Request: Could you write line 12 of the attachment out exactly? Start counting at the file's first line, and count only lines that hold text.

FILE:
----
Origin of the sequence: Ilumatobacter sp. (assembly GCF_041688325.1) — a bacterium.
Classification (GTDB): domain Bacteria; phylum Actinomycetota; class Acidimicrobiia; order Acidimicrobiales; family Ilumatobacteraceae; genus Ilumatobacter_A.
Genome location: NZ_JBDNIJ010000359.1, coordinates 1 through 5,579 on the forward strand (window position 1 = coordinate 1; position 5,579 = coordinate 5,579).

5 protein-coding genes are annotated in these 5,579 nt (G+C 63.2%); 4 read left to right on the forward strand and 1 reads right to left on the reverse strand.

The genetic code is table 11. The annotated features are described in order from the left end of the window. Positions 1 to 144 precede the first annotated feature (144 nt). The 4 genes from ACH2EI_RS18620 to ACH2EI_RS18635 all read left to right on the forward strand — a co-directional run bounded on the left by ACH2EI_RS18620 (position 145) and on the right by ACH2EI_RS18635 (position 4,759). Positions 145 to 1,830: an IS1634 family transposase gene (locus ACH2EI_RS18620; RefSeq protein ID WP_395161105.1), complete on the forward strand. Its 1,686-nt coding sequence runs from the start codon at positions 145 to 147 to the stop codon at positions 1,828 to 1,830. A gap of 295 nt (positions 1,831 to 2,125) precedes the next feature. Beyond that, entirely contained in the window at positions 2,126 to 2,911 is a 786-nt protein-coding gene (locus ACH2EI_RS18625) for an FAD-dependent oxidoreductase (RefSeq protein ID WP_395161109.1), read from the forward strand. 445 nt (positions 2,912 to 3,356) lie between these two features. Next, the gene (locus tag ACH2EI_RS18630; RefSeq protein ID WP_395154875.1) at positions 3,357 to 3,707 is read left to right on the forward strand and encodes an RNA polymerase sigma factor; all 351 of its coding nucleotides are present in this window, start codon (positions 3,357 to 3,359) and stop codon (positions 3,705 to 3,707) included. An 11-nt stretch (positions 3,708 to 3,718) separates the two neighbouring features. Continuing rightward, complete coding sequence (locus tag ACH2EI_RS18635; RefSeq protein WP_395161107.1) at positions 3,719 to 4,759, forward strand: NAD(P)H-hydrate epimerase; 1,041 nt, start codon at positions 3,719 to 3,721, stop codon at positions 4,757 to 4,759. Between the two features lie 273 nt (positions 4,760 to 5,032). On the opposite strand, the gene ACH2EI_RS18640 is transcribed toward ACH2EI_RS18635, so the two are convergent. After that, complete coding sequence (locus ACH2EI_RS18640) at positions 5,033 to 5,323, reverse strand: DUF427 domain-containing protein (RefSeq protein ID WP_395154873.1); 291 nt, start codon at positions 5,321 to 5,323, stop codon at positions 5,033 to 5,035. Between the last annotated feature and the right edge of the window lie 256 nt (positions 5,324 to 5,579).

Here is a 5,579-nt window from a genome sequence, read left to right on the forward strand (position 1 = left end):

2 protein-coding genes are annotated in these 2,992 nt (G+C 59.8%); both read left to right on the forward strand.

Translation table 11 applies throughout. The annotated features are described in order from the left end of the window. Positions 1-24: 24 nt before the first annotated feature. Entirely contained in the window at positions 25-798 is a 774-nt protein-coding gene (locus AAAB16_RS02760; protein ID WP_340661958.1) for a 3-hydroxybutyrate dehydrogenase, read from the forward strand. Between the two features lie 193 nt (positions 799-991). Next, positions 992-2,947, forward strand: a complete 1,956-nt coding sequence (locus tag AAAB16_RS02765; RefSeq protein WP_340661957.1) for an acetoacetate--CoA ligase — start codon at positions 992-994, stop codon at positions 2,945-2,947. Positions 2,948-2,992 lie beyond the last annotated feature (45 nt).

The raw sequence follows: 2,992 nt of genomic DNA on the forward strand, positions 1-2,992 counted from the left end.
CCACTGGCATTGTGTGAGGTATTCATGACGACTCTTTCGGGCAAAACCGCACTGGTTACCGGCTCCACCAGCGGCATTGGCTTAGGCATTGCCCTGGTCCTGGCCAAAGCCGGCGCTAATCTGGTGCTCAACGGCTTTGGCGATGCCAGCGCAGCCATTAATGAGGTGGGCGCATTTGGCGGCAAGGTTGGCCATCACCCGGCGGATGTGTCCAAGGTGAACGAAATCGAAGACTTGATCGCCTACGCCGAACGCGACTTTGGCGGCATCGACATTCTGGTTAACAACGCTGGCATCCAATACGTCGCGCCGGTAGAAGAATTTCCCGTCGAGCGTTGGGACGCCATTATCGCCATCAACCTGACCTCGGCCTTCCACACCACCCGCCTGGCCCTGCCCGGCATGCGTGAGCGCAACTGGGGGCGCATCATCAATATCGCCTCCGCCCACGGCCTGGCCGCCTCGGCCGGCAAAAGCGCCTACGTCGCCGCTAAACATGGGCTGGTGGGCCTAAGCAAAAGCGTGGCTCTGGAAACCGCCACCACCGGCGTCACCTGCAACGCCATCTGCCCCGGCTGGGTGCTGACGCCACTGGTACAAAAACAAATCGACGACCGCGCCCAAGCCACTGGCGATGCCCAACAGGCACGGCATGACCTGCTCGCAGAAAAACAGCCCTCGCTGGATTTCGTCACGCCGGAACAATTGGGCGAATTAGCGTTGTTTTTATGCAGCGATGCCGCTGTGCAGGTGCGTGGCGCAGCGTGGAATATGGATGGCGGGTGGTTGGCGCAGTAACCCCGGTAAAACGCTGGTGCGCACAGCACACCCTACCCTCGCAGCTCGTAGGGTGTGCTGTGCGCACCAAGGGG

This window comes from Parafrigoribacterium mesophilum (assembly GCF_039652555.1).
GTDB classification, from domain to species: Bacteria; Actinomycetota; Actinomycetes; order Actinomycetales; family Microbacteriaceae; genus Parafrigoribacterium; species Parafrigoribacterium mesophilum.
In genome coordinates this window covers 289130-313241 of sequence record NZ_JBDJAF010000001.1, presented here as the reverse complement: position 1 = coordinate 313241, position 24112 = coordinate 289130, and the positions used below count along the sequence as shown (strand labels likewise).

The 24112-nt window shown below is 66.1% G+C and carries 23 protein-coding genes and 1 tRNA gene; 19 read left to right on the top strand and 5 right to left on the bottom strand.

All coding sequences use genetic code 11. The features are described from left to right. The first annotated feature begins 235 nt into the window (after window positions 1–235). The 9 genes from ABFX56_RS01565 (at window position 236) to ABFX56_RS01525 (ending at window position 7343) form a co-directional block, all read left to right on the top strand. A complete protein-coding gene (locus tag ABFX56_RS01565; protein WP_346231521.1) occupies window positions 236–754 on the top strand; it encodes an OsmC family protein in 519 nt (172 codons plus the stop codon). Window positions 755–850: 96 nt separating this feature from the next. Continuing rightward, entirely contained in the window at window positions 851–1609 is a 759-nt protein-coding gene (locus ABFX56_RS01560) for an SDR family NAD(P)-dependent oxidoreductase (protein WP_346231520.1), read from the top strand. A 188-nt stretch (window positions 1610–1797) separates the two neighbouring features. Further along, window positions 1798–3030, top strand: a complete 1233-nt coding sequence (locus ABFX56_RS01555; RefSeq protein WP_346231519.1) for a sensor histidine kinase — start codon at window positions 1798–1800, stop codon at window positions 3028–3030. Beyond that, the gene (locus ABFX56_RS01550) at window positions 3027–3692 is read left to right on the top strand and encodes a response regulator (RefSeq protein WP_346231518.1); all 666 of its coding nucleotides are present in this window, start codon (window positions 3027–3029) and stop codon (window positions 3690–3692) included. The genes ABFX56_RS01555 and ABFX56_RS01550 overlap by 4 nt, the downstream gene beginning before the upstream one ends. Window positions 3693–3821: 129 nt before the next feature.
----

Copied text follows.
GTDB classification, from domain to species: Bacteria; Actinomycetota; Actinomycetes; order Actinomycetales; family Microbacteriaceae; genus Parafrigoribacterium; species Parafrigoribacterium mesophilum.